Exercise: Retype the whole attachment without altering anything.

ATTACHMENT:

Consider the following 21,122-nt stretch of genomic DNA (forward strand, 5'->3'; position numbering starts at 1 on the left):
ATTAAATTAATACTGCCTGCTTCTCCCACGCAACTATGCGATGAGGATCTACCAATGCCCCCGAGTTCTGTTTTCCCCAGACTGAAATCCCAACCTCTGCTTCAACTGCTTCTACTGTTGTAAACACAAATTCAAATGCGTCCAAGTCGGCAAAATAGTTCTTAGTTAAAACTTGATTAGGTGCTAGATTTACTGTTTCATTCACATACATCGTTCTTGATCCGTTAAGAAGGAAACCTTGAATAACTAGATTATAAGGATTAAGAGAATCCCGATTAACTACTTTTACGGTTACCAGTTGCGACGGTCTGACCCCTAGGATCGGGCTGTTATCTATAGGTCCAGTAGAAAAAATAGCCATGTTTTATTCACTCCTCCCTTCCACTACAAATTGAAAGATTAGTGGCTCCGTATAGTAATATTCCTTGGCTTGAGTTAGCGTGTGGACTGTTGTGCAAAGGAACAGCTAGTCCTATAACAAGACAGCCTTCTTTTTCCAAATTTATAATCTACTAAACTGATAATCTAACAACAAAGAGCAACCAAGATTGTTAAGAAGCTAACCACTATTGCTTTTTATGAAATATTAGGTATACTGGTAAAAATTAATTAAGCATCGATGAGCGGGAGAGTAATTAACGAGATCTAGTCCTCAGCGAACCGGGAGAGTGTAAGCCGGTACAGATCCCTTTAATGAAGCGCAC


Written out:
Consider the following 21,122-nt stretch of genomic DNA (forward strand, 5'->3'; position numbering starts at 1 on the left):
ATTAAATTAATACTGCCTGCTTCTCCCACGCAACTATGCGATGAGGATCTACCAATGCCCCCGAGTTCTGTTTTCCCCAGACTGAAATCCCAACCTCTGCTTCAACTGCTTCTACTGTTGTAAACACAAATTCAAATGCGTCCAAGTCGGCAAAATAGTTCTTAGTTAAAACTTGATTAGGTGCTAGATTTACTGTTTCATTCACATACATCGTTCTTGATCCGTTAAGAAGGAAACCTTGAATAACTAGATTATAAGGATTAAGAGAATCCCGATTAACTACTTTTACGGTTACCAGTTGCGACGGTCTGACCCCTAGGATCGGGCTGTTATCTATAGGTCCAGTAGAAAAAATAGCCATGTTTTATTCACTCCTCCCTTCCACTACAAATTGAAAGATTAGTGGCTCCGTATAGTAATATTCCTTGGCTTGAGTTAGCGTGTGGACTGTTGTGCAAAGGAACAGCTAGTCCTATAACAAGACAGCCTTCTTTTTCCAAATTTATAATCTACTAAACTGATAATCTAACAACAAAGAGCAACCAAGATTGTTAAGAAGCTAACCACTATTGCTTTTTATGAAATATTAGGTATACTGGTAAAAATTAATTAAGCATCGATGAGCGGGAGAGTAATTAACGAGATCTAGTCCTCAGCGAACCGGGAGAGTGTAAGCCGGTACAGATCCCTTTAATGAAGCGCAC